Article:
Molecular cytogenetic evidence of rearrangements on the Y chromosome of the threespine stickleback fish.

Publication Type:

Journal Article


Genetics, Volume 179, Issue 4, p.2173-82 (2008)


2008, Animals, Center-Authored Paper, Chromosome Deletion, Chromosome Inversion, Chromosome Mapping, Chromosomes, Artificial, Bacterial, Comparative Medicine Core Facility, Evolution, Molecular, Female, Genomics Core Facility, Human Biology Division, In Situ Hybridization, Fluorescence, Karyotyping, Male, Sex Determination Processes, Shared Resources, Smegmamorpha, Y Chromosome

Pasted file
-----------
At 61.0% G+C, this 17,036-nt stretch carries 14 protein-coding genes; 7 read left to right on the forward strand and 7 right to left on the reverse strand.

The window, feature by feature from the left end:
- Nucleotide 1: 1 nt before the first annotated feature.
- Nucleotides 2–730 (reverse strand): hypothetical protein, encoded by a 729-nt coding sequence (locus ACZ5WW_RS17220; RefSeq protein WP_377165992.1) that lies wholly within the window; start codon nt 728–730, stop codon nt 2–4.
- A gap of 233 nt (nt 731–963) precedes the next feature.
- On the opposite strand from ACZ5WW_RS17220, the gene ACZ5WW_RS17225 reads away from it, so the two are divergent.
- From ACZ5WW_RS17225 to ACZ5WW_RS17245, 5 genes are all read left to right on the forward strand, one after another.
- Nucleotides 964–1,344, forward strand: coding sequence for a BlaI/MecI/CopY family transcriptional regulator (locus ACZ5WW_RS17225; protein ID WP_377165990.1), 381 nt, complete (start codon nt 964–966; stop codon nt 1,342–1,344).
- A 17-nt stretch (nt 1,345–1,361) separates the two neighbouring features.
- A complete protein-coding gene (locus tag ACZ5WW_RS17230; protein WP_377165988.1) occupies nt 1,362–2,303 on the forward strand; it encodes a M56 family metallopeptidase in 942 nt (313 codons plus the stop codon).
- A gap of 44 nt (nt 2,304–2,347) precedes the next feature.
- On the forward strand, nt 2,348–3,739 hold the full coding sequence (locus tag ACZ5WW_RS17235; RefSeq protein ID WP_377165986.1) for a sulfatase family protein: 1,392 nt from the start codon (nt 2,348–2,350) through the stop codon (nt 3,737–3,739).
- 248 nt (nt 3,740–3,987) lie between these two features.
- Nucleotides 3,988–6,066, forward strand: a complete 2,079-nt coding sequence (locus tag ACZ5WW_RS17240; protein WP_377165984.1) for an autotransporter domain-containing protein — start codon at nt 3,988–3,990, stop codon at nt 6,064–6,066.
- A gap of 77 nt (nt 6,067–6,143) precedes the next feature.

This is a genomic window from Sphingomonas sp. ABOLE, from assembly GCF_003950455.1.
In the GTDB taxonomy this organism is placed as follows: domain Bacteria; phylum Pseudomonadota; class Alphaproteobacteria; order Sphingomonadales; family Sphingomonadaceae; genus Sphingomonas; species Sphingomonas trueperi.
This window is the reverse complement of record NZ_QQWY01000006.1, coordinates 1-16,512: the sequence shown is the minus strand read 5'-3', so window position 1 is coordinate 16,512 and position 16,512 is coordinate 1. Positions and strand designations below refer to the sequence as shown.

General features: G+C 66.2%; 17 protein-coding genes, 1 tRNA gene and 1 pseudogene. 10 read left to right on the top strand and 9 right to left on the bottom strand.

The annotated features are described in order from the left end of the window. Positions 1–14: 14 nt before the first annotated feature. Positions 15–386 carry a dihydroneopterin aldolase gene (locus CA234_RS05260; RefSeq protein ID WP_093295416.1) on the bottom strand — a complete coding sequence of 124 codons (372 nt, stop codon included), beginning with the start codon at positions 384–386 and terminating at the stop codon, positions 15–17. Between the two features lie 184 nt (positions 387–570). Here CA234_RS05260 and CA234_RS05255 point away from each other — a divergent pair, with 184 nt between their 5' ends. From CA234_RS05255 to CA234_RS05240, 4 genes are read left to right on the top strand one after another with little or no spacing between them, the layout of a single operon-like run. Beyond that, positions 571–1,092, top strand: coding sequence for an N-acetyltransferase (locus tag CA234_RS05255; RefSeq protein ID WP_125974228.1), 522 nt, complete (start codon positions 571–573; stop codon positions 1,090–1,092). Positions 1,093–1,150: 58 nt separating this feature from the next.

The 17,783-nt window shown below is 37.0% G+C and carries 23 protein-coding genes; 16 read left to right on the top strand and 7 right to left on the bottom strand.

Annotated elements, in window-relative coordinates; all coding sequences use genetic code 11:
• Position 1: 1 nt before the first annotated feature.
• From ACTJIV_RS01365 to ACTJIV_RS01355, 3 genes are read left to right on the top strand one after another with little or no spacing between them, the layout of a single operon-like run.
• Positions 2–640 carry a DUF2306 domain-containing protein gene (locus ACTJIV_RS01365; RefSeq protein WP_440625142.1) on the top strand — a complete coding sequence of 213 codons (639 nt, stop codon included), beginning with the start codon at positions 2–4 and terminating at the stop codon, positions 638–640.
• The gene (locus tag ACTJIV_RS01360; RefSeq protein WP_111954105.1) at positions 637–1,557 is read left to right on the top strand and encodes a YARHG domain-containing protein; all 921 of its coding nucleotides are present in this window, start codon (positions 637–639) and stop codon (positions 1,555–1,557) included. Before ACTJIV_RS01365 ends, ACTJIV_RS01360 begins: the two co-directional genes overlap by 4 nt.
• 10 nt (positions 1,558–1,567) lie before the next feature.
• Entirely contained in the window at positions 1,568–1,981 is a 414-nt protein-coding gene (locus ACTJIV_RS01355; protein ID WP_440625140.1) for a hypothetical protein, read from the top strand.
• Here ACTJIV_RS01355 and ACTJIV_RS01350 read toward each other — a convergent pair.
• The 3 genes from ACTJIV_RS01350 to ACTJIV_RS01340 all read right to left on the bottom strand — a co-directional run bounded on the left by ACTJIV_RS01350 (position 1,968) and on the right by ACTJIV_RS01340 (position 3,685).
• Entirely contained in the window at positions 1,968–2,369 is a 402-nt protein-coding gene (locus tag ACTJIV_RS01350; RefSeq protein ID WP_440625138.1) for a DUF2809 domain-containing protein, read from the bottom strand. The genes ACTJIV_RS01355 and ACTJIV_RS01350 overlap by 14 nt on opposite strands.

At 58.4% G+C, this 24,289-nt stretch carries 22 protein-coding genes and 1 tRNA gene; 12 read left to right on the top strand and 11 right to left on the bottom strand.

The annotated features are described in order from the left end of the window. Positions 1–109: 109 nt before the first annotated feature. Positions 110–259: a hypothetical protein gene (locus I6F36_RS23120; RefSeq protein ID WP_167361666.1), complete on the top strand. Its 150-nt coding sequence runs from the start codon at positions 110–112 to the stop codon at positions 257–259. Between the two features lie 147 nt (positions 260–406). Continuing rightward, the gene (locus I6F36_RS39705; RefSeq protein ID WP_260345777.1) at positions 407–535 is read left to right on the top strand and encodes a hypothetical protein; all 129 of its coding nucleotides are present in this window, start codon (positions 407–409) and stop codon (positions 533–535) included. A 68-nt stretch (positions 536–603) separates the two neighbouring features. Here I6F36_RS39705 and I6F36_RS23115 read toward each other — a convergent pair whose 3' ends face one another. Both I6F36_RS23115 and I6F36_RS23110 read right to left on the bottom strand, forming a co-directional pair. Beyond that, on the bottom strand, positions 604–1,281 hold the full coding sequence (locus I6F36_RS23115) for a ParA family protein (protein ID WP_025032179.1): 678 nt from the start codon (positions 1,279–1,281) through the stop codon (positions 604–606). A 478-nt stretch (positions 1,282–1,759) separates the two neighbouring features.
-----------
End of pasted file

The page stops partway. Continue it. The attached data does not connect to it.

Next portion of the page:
To identify the processes shaping vertebrate sex chromosomes during the early stages of their evolution, it is necessary to study systems in which genetic sex determination was recently acquired. Previous cytogenetic studies suggested that threespine stickleback fish (Gasterosteus aculeatus) do not have a heteromorphic sex chromosome pair, although recent genetic studies found evidence of an XY genetic sex-determination system. Using fluorescence in situ hybridization (FISH), we report that the threespine stickleback Y chromosome is heteromorphic and has suffered both inversions and deletion. Using the FISH data, we reconstruct the rearrangements that have led to the current physical state of the threespine stickleback Y chromosome. These data demonstrate that the threespine Y is more degenerate than previously thought, suggesting that the process of sex chromosome evolution can occur rapidly following acquisition of a sex-determining region.